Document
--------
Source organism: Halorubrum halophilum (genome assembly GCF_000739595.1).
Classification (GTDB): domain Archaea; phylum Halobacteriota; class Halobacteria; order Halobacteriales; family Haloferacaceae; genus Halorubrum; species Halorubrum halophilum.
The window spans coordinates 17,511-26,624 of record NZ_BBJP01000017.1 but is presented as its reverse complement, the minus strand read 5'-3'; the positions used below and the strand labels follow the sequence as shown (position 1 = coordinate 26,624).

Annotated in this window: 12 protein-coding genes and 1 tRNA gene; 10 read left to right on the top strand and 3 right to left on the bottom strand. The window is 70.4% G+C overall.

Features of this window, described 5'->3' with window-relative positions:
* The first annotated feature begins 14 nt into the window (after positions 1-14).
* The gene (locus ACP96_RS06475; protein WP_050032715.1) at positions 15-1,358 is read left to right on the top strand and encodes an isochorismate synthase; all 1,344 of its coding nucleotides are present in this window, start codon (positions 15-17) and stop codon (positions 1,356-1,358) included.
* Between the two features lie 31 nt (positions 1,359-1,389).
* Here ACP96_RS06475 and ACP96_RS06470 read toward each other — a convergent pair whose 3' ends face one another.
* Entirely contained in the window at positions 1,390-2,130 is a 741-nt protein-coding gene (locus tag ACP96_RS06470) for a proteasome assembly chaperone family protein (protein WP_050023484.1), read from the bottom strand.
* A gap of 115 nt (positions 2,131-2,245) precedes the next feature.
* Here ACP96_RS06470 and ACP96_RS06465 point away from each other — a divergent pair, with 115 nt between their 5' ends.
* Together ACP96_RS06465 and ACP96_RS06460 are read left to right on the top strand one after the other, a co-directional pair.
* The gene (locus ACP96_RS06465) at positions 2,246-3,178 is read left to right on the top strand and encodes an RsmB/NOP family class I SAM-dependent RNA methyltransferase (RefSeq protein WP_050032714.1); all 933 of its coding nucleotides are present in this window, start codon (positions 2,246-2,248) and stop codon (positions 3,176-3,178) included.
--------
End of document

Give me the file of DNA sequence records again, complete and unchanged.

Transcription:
Source organism: Halorubrum halophilum (genome assembly GCF_000739595.1).
Classification (GTDB): domain Archaea; phylum Halobacteriota; class Halobacteria; order Halobacteriales; family Haloferacaceae; genus Halorubrum; species Halorubrum halophilum.
The window spans coordinates 17,511-26,624 of record NZ_BBJP01000017.1 but is presented as its reverse complement, the minus strand read 5'-3'; the positions used below and the strand labels follow the sequence as shown (position 1 = coordinate 26,624).

Annotated in this window: 12 protein-coding genes and 1 tRNA gene; 10 read left to right on the top strand and 3 right to left on the bottom strand. The window is 70.4% G+C overall.

Features of this window, described 5'->3' with window-relative positions:
* The first annotated feature begins 14 nt into the window (after positions 1-14).
* The gene (locus ACP96_RS06475; protein WP_050032715.1) at positions 15-1,358 is read left to right on the top strand and encodes an isochorismate synthase; all 1,344 of its coding nucleotides are present in this window, start codon (positions 15-17) and stop codon (positions 1,356-1,358) included.
* Between the two features lie 31 nt (positions 1,359-1,389).
* Here ACP96_RS06475 and ACP96_RS06470 read toward each other — a convergent pair whose 3' ends face one another.
* Entirely contained in the window at positions 1,390-2,130 is a 741-nt protein-coding gene (locus tag ACP96_RS06470) for a proteasome assembly chaperone family protein (protein WP_050023484.1), read from the bottom strand.
* A gap of 115 nt (positions 2,131-2,245) precedes the next feature.
* Here ACP96_RS06470 and ACP96_RS06465 point away from each other — a divergent pair, with 115 nt between their 5' ends.
* Together ACP96_RS06465 and ACP96_RS06460 are read left to right on the top strand one after the other, a co-directional pair.
* The gene (locus ACP96_RS06465) at positions 2,246-3,178 is read left to right on the top strand and encodes an RsmB/NOP family class I SAM-dependent RNA methyltransferase (RefSeq protein WP_050032714.1); all 933 of its coding nucleotides are present in this window, start codon (positions 2,246-2,248) and stop codon (positions 3,176-3,178) included.